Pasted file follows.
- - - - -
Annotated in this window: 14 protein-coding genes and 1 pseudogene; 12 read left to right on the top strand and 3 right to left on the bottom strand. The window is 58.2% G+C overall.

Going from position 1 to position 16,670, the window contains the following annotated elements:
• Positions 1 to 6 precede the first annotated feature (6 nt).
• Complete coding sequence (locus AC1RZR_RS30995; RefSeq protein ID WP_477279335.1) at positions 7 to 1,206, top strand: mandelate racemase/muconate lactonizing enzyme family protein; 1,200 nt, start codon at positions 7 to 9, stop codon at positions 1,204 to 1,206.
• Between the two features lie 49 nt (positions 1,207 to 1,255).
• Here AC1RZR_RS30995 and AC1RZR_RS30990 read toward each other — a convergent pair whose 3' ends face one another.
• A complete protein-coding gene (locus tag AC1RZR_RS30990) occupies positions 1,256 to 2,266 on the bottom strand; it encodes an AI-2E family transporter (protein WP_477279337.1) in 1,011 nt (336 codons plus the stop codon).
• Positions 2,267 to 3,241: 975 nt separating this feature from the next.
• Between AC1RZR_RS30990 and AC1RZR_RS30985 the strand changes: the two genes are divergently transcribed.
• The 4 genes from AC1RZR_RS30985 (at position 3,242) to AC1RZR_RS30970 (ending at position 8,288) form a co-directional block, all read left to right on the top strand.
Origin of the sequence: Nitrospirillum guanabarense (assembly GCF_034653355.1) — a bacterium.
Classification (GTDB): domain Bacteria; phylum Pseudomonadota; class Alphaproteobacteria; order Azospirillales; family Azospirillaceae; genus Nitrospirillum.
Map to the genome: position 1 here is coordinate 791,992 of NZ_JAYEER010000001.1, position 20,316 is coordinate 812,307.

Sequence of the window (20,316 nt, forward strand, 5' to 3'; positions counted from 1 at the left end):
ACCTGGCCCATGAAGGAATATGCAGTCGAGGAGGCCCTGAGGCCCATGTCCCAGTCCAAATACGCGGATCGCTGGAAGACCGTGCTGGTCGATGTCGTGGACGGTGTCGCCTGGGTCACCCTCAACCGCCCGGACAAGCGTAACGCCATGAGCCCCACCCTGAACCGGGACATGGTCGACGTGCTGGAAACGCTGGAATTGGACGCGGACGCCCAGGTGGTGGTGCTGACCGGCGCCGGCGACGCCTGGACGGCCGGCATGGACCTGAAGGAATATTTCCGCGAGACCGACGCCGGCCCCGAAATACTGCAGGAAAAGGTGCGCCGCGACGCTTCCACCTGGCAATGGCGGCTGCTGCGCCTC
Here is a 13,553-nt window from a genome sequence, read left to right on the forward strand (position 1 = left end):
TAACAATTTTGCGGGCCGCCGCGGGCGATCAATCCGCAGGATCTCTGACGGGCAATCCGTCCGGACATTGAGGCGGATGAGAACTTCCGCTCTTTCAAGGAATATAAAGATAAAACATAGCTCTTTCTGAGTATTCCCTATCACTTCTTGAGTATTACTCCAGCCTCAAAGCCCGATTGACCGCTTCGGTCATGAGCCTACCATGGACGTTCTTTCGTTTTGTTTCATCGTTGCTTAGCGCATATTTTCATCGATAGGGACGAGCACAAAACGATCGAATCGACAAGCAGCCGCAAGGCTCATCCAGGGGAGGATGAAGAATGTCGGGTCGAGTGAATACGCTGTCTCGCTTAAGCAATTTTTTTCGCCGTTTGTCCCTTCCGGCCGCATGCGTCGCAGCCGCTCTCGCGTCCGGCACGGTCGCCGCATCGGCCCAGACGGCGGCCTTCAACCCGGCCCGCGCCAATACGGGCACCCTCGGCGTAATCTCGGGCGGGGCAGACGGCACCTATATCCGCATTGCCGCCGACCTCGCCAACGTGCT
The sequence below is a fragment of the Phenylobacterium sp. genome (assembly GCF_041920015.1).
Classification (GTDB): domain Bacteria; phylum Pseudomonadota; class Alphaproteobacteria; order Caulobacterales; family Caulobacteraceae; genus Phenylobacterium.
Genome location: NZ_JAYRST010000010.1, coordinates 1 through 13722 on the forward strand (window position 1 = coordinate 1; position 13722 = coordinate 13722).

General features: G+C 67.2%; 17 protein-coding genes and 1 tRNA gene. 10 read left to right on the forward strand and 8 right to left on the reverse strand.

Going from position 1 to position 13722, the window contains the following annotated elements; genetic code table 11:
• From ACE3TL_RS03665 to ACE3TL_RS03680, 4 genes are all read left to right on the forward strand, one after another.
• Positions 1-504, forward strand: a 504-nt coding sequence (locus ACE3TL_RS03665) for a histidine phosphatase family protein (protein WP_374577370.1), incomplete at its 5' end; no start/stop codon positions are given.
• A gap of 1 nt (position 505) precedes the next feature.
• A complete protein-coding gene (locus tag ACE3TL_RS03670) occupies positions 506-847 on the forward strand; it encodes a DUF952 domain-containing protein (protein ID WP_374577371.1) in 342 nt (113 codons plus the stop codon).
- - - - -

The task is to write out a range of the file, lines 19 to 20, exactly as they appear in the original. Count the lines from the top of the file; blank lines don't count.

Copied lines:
Classification (GTDB): domain Bacteria; phylum Pseudomonadota; class Alphaproteobacteria; order Caulobacterales; family Caulobacteraceae; genus Phenylobacterium.
Genome location: NZ_JAYRST010000010.1, coordinates 1 through 13722 on the forward strand (window position 1 = coordinate 1; position 13722 = coordinate 13722).